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SKEPTOID BLOG:

If Vaccines Work...?

by Richard Gant

March 3, 2017

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I... I can't even believe I'm writing this.

That image up there showed up in my Facebook feed, posted by a smug JAQer who—I assume—hates the idea of health and not dying of horrible diseases. And who possibly hates children as well. Thankfully, I saw it because a friend of mine who does not pine for the glory days of 16th-century medicine had laid into the JAQer with a will and a vengeance.

Distressingly, this is a trope. It's a common tactic used by people who hate health and children and science and reason (also known as "antivaxxers," the term I used is longer but probably more accurate) to sow confusion and spread misinformation about the benefits of vaccines by "just asking questions." Questions that have answers, mind, but JAQers are often too intellectually dishonest to bother acknowledging those answers. It gets in the way of the soundbite.

If vaccines work?

If vaccines work?

This... this will require more than one article. Because there's a couple of questions to address here: "Do they work?" and "How are unvaccinated children a threat?". And answering a JAQoff's questions takes time and effort. So, let's just jump into the first question.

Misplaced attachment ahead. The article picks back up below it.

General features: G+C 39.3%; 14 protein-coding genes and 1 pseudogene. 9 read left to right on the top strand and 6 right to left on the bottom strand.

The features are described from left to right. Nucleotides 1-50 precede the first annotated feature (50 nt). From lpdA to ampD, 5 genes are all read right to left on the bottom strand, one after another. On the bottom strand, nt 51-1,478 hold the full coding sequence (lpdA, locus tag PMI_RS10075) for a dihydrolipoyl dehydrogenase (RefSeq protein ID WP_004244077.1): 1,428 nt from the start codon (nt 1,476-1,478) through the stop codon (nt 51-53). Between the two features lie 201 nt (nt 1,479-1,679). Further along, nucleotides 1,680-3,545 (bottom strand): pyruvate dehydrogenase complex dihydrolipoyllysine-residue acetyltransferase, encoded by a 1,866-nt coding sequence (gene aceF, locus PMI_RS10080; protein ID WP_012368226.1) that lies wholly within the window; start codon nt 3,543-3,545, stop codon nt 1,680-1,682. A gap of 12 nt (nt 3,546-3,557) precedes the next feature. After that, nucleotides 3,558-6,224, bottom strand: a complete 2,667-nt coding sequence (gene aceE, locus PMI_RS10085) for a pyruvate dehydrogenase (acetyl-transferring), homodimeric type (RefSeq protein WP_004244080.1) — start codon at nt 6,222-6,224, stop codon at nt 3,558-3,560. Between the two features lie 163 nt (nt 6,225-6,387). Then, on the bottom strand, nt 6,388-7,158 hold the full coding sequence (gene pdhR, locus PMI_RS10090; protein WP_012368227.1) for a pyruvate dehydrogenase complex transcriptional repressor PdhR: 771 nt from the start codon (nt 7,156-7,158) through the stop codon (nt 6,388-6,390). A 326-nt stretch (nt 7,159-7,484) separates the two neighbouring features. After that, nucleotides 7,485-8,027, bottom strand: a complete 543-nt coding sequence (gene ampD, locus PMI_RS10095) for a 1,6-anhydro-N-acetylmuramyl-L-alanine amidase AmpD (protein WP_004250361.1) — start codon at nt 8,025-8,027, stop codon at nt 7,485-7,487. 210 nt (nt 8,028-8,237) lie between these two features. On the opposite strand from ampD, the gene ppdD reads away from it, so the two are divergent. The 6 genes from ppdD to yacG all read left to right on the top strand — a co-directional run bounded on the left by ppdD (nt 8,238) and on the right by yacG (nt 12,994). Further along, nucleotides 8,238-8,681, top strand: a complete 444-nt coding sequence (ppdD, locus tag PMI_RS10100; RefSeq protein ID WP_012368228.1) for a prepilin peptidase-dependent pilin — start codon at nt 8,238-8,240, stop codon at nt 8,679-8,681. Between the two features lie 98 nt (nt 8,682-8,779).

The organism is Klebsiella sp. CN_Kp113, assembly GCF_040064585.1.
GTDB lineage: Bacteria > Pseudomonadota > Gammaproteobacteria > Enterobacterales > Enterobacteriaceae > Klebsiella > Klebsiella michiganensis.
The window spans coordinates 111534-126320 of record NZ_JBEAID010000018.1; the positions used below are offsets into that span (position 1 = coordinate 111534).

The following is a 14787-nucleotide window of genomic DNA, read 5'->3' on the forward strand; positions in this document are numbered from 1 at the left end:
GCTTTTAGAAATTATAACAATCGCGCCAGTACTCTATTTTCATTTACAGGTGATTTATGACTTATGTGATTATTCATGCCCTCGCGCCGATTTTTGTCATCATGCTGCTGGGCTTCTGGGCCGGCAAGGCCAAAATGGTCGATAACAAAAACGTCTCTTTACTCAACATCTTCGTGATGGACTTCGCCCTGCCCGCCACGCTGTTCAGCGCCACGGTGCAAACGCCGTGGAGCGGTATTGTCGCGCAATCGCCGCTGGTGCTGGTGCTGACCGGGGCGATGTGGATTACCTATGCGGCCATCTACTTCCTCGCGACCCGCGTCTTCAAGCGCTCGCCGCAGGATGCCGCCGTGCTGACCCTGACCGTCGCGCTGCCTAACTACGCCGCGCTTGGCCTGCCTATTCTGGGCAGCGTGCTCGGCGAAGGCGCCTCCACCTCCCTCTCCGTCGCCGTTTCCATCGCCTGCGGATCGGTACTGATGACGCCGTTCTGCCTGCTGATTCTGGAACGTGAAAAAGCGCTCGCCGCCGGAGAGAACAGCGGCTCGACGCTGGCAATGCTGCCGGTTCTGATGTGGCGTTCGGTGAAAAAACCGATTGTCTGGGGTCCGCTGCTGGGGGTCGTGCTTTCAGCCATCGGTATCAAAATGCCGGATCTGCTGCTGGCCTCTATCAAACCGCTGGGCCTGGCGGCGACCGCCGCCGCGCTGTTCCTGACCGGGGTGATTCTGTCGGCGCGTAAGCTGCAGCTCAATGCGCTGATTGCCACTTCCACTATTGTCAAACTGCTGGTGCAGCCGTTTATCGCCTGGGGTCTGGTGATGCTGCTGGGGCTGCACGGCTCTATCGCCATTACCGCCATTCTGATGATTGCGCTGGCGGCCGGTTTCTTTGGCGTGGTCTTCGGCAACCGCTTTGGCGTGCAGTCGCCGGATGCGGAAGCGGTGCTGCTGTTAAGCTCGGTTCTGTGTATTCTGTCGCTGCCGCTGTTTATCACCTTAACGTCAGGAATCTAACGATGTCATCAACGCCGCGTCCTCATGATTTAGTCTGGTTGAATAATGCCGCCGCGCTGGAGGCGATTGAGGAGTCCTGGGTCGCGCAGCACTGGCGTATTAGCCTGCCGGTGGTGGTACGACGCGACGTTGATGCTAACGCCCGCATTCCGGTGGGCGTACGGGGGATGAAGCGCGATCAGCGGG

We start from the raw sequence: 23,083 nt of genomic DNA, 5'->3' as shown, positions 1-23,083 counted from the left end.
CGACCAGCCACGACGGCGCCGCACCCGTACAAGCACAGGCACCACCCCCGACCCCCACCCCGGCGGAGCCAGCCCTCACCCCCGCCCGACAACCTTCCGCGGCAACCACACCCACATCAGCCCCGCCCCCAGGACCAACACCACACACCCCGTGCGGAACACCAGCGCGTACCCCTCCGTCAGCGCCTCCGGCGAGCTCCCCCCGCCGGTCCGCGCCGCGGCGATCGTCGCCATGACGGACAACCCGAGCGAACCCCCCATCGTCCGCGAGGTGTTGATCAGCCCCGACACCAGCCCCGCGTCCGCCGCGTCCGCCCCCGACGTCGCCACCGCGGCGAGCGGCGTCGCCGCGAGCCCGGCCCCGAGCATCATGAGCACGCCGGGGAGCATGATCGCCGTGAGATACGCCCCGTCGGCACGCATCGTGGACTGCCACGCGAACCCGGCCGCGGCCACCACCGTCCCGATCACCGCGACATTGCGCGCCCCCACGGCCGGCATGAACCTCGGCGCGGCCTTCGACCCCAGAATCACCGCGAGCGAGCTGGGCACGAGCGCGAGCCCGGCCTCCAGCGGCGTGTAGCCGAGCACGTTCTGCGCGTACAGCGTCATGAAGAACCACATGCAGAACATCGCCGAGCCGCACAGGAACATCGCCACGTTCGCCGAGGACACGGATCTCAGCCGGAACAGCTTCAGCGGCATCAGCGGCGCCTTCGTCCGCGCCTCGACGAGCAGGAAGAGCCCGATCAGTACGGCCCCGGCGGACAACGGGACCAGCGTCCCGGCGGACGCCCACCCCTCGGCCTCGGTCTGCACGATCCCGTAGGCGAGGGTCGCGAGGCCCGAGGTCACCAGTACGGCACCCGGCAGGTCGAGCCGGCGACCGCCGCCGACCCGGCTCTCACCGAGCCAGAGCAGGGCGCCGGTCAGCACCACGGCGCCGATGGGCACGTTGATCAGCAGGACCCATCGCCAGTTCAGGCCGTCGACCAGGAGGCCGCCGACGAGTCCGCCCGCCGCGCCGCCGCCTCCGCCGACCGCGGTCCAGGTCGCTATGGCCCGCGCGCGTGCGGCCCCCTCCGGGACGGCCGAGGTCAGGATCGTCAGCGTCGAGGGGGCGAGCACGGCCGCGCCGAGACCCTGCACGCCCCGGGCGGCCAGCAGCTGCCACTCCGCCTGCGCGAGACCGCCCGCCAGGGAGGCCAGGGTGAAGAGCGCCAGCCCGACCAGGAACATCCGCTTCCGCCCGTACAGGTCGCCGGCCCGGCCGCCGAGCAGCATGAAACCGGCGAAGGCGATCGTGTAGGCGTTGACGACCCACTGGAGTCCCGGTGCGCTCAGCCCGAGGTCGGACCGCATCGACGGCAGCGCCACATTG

"Do vaccines work?"

Yes they work, you primitive screwhead.

The Center for Disease Control provides the following list of vaccines used in the United States: adenovirus, anthrax, diphtheria, hepatitis A and B, Haemophilus influenzae type b, human papilomavirus, seasonal influenza (flu), Japanese encephalitis, measles, meningococcal, mumps, pertussis, pneumococcal, polio, rabies, rotavirus, rubella, shingles, smallpox, tetanus, tuberculosis, typhoid fever, varicella, and yellow fever. That's vaccines for 25 different illnesses. And yes, they work. It's not just me saying that, either. The Journal of the American Medical Association also says it, along with the Centers for Disease Control. Let's look at some numbers, shall we?

From 1936 to 1945, there was an average of 21,053 cases of diphtheria reported each year in the United States. An average of 1,822 of those cases resulted in death. The diphtheria vaccine first went into widespread use in the late 1940s. From 1970 through 1979, an average of 196 cases per year were reported, and from 1980 through 2011 a total of 55 cases were reported. Not an average. A total. According to the CDC, "Of 53 reported cases with known patient age since 1980, 34 (64%) were in persons 20 years of age or older; 41% of cases were among persons 40 years of age or older. Most cases have occurred in unimmunized or inadequately immunized persons."